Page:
Shipping profits raise calls for law change

Global rises in shipping prices and profits have led to calls for change in Australia’s Competition and Act Consumer law.

CEO of the Victorian Transport Association (VTA), Peter Anderson, explained that while industries such as tourism, hospitality and retail were impacted by public health restrictions in response to COVID-19, transport continued with fewer disruptions. According to him, this is because of the essential service they provide, but that factor did not prevent similar disproportions in the financial performance of different links in the supply chain.

“Road freight operators in Australia have experienced spiralling diesel costs, which other transport modes haven’t been exposed to,” he said.

“The financial impact of the pandemic on shippers is worth examining in consideration of competition exemptions they receive under Competition and Act Consumer 2010, with increases in shipping liner super profits of up to 900 per cent further evidence Part X of the Act needs to be repealed.”

VTA’s analysis of the reported earnings of some of the world’s biggest shipping liners – which includes Maersk, MSC, CMA CGM, Hapag-Lloyd, Ocean Network Express, Evergreen Marine Corporation, Yang Ming, HMM and ZIM – reveals a significant variance in revenue and profit over like-for-like quarters this year and last year, despite a corresponding reduction in twenty-foot-equivalent unit (TEU) activity.

The VTA found, in part:

  • One liner reported a 61.2 per cent increase in revenue of $15.5 billion USD and a 41.4 per cent profit increase to $8.2 billion USD in a recent reporting quarter compared with the same quarter last year;
  • Another reported a 101 per cent increase in revenue of $12.5 billion USD and a 23.6 per cent profit increase to $6.8 billion USD in a recent reporting quarter compared with the same quarter last year.
  • A third liner reported a 78 per cent increase in revenue of $56 billion USD and a 21.8 per cent profit increase to $23 billion USD in 2021 compared with 2020.

Over the same period the first two reported TEU activity reductions of 12 per cent and 2.5 per cent respectively.

The most extreme example of such significant variances in profits and revenues shipping lines experienced during the pandemic was one liner reporting a 136 per cent increase in revenue of $16 billion USD and a massive 900 per cent profit increase to $8.4 billion USD in 2021 compared with 2020.

The Australian Competition and Consumer Commission (ACCC) has had under consideration ocean liner shipping class exemptions from Part X since it issued a discussion paper on the matter in December 2019.

Liners currently can access a wide suite of exemptions from Australia’s competition law. However, the 2015 Competition Policy Harper Review recommended the repeal of Part X and that the ACCC develop a class exemption for liner shipping agreements that meet a minimum standard of pro-competitive features.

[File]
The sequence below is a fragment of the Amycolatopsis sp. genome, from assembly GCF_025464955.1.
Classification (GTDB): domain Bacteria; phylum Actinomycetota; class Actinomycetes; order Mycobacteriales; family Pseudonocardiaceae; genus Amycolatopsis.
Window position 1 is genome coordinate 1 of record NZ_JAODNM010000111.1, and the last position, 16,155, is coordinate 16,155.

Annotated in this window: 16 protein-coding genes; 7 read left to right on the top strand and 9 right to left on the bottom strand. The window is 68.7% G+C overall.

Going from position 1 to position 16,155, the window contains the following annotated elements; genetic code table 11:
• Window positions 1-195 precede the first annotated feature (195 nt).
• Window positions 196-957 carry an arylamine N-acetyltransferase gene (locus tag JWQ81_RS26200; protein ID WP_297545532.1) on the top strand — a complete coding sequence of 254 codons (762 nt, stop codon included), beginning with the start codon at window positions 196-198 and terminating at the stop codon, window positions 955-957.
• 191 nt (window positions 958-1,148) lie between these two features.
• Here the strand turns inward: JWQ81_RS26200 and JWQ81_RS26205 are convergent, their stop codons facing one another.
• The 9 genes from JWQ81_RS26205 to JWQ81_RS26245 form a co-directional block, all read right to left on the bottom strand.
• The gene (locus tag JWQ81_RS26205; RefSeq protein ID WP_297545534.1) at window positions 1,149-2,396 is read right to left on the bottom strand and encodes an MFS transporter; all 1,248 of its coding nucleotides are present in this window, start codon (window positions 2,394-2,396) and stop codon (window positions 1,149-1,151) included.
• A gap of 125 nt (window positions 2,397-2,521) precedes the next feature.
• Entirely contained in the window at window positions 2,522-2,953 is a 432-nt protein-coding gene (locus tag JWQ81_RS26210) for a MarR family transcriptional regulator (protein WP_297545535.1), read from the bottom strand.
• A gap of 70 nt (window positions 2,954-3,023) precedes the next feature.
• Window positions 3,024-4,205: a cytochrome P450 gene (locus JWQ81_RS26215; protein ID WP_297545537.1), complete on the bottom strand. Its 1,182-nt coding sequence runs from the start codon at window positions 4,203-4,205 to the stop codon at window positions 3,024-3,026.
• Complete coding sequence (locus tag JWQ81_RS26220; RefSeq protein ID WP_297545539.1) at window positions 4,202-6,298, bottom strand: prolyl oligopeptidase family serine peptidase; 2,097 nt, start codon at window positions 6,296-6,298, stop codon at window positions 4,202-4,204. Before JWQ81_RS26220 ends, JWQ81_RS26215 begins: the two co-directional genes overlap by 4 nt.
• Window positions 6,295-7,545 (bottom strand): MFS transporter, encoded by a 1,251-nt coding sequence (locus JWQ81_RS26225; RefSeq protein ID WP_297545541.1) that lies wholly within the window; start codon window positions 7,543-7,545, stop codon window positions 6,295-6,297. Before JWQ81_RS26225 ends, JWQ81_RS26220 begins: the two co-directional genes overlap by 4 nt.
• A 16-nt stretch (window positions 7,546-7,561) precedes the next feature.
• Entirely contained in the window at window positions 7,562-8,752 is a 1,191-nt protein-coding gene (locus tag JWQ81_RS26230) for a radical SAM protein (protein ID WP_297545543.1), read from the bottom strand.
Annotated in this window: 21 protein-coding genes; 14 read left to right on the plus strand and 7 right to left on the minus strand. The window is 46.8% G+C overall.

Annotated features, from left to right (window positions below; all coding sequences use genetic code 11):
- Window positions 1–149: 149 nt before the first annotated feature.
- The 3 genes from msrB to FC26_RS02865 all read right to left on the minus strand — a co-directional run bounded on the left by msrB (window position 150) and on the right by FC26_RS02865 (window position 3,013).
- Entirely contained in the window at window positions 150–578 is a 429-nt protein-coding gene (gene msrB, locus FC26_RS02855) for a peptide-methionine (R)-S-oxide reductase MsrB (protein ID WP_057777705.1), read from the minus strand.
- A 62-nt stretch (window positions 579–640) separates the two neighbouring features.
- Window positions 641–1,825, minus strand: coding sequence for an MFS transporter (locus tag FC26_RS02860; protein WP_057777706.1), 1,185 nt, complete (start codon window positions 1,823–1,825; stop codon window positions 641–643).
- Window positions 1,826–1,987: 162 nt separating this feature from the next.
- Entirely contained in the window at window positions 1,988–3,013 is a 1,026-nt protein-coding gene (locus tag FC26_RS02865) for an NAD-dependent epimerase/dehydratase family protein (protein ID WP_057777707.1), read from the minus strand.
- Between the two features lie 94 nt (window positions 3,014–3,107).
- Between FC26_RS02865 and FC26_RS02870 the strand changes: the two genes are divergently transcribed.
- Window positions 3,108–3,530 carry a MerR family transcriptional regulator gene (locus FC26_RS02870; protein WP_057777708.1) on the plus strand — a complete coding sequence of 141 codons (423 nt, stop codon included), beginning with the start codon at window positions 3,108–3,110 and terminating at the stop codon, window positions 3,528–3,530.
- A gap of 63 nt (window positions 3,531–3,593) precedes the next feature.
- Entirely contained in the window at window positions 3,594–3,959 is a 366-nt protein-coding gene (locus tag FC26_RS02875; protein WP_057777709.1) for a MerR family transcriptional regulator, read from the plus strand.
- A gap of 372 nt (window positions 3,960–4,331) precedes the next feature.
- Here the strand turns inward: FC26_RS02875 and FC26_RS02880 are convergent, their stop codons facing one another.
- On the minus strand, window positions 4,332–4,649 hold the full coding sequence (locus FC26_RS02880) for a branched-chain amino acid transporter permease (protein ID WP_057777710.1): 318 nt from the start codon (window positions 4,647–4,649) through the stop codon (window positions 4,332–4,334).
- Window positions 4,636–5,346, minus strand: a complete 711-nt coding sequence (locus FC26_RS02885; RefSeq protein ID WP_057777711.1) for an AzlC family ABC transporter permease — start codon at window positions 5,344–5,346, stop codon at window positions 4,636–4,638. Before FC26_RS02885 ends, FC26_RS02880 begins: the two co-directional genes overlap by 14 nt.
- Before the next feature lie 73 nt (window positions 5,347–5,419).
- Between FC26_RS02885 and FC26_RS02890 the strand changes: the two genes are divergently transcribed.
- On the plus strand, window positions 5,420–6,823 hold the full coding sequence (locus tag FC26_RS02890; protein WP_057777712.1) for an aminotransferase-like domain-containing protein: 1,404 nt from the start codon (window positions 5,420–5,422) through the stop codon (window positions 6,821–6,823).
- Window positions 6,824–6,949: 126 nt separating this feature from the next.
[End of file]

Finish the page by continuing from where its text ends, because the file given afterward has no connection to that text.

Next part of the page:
“Shipping lines earning such massive profits and revenues while transporting less cargo shows the competition exemptions they are afforded under Part X of the Act are unfair,” Anderson said.

“Under Part X, shipping liners are also allowed to agree on freight rates and quantities and the kinds of goods to be transported on particular trade routes, which is a form of complicity unheard of for other parts of the business world.”

Anderson explained that while shippers have enjoyed record profits, the rest of the transport industry has suffered from rising shipping costs, along with higher prices for fuel, labour and maintenance – with a very limited capacity to pass these costs onto customers.

“With super profit and revenue increases like this, it’s clear Part X has passed its use-by date and needs to go,” he said. “Allowing cooperation amongst shipping companies under Part X is intended to prevent undue volatility in price and the creation of excess and under capacity. The recent profit and revenue volatility in shipping we’ve seen clearly shows Part X isn’t working.

“The profit and revenue volatility were also a likely factor in inflationary pressures being experienced by most economies, along with other supply chain constraints coming out of COVID and conflict in Eastern Europe.”

According to Anderson, the situation will only get worse for consumers from here – that is, if action is not taken to prevent it from happening.

“Consumers are feeling the effects of this volatility right now in the form of higher prices and unless action is taken to prevent such exorbitant increases in shipping rates, inflationary effects will continue,” he said.

“For the long-term health of our industry such discrepancy in the financial performance of different parts of transport is not sustainable or desirable. Public policy that enables this needs to change.”

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